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Rediff.com  » Business » A swig of foreign liquor could still cost heady sum

A swig of foreign liquor could still cost heady sum

July 05, 2007 00:59 IST

Uncorking that bottle of champagne because the government has reduced duties on spirits? Well, hold the celebrations, dude, because it might turn out to be all song and dance about nothing or, at least, about very little.

The industry, for one, isn't ecstatic -- yet. Yes, additional duties have been scrapped to meet WTO commitments and total duty incidence is down from about 550 per cent at the highest level to 150 per cent flat (for wines) or from 230 per cent to 100 per cent (for spirits), but there's still state excise levies to consider.

To begin with, only 10 per cent of the 600,000 cases of imported spirits come in legally, duty paid, according to Amrit Kiran Singh of Brown-Forman India, who is the president of the International Spirits & Wines Association of India.

A little more than double that is made up of duty free sales, but a whopping 350,000 cases of imported spirits are smuggled in and sold through bootleggers.

Interestingly, 80 per cent of that total is whisky, of which three brands -- Johnnie Walker Black Label, Chivas Regal and Jack Daniel's – form the top tier of 80 per cent. With the duties now down from 230 per cent to 160 per cent (including local imposts), prices should have plummeted.

In effect, this means that prices have moved down for these three brands from approximately Rs 2,700 to Rs 2,200, a drop of 15-20 per cent.

But with the bootlegger willing to supply the same brands at Rs 1,400, the impact at vends will be minimal.

Also, unfortunately, the Centre has issued an advisory to states to levy excise at the level of domestic spirits to protect the domestic spirits industry.

"We will only know the real position in six to eight weeks," says Ashwin Deo of Moet Hennessy India. That's because states can decide to opt for the specific duty model (say, Rs 200 per bottle irrespective of the label or price), or ad valorem (as is the case in Delhi and Maharashtra currently).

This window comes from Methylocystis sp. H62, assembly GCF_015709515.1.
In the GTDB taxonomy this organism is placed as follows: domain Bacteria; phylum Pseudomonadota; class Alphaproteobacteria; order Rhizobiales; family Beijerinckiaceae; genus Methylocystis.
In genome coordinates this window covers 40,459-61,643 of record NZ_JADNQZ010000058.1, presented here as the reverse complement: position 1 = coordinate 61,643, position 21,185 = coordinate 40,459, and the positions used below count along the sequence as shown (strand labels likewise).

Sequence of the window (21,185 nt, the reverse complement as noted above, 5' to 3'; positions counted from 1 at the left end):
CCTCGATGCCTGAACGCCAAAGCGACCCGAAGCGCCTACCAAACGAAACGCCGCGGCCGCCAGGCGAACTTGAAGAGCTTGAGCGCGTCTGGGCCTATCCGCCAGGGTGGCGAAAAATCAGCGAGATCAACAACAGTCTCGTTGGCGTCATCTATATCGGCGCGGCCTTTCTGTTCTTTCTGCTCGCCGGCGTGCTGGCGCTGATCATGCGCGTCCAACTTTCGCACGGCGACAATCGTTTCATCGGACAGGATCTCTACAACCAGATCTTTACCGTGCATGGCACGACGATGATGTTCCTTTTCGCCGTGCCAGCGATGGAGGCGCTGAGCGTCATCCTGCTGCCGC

"Perhaps there will be a slight reduction in the price of spirits, but it brings in the two-tier structural issue that will impact prices," Deo adds.

In the case of wines, customs duty has been uniformly fixed at 150 per cent (it was 100 per cent earlier) and all countervailing additional duties have been abolished.

"Earlier," explains Aman Dhall of Brindco, the largest wine importer, "an expensive Chateau Latour wine was charged at 180 per cent, while an ordinary vin de France or table wine was charged at a higher 268 per cent" -- this to protect the fledgling domestic wine industry from cheap imports.

The rationalised duty on wines will mean that better imported wines are available at a better price but, says Dhall, "The cheapest wine that earlier cost Rs 700 will now be available for Rs 500-600; but why would you buy a table wine when a better local wine from Grover or Sula is available for less?"

While the new policy does promise easier access to imported brands, it will eventually be left to state governments to write their own duties that will impact prices.

Any celebrations, then, could depend on where you live and how kind (or unkind) your state government has been to your spirits.

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